Though I desire to make money following this path, it is more important to me to do something for others. Whether it’s creating an awesome diversion or sparking imagination from my fiction — or — inspiring self-care, self-improvement, and mindfulness practice with my nonfiction — my greatest desire is to give back to the world.

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Photo by Anthony Tran on Unsplash

Self-care and practicing mindfulness are not selfish

Let me just make this point right off the bat. In the current societal definition of selfishness, self-care, and using mindfulness to control your thoughts, feelings, and actions is selfish. Because you are looking out for you and in the process not putting others first, it’s a selfish act.

However, in the broader and more realistic definition of selfishness — self-care and practical mindfulness are not at all selfish.

How do you resolve the paradox?

If you have no energy, are mentally, physically, and/or emotionally drained or sick, how can you do anything for anyone? Sure, maybe you can — but what will that ultimately do to you?

There is a big difference between putting yourself first and putting yourself ahead of others. Putting yourself first means you are giving to yourself before giving to others. When you put yourself ahead of others you are taking for yourself and from others.

Some people in the world are givers. They give on levels tangible and intangible, sometimes to the point of their detriment.

Then there are the takers. Look at the upper echelons of the Republican party in the United States for the perfect example of such. Or, for a less political and partisan example, look at Jeff Bezos. They take and take and care little to not at all about giving a damned thing to anyone — unless it directly benefits them.

For me, the best way that I can give — even in the face of the present uncertainty and chaos — is to walk my path and strive to be as genuine, open, and giving as possible.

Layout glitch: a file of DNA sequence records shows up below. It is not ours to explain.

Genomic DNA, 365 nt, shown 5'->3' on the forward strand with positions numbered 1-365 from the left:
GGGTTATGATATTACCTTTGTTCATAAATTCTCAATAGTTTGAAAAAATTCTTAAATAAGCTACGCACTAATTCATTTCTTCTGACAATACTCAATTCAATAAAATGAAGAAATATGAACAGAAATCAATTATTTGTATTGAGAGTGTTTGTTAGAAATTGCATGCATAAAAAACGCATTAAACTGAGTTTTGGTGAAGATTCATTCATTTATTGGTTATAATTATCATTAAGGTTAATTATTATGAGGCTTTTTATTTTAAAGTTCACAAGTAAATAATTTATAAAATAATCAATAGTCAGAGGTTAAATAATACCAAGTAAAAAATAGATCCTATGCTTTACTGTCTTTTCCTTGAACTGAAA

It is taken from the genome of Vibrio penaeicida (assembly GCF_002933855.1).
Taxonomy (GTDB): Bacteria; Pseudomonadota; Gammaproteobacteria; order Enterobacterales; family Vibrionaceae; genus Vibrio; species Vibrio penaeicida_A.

Now is the time

The past has come and gone. The future is more uncertain than ever. Now is the only time that you can truly live and have any impact on the world.

Sure, your impact will have future consequences and/or repercussions. But here and now is the only time you can be mindful, present, conscious — and assume control of your personal destiny.

Since the present is the only time that is truly real, now is the time to walk your path. But not without certain considerations.

Considerations include whether your path gives or takes. Will you help or hurt people in the process? Are you giving kindness and empathy and value in what you do?

I believe that the path I walk does good in the world by helping people. If I do not choose to walk it now — when can I? The answer is that now is the time because you never know what tomorrow may bring.

Be kind. Express empathy. Be mindful of your consciousness and remember that consciousness ultimately creates reality. Do no harm and practice self-care. All of this doesn’t just better you, it can better other people and the whole wide world.

Do you walk your path? Is it with the intent to give and improve the lives of those you encounter?

You are worthy and deserving of using mindfulness to find and/or create the reality in which you desire to live. When all is said and done you and I matter, as does the intent of our paths — especially in the chaos of today.

Originally published at on June 3, 2020.

Written by

I am a practitioner of mindfulness, positivity, philosophy, & conscious reality creation. I love to inspire, open minds, & entertain.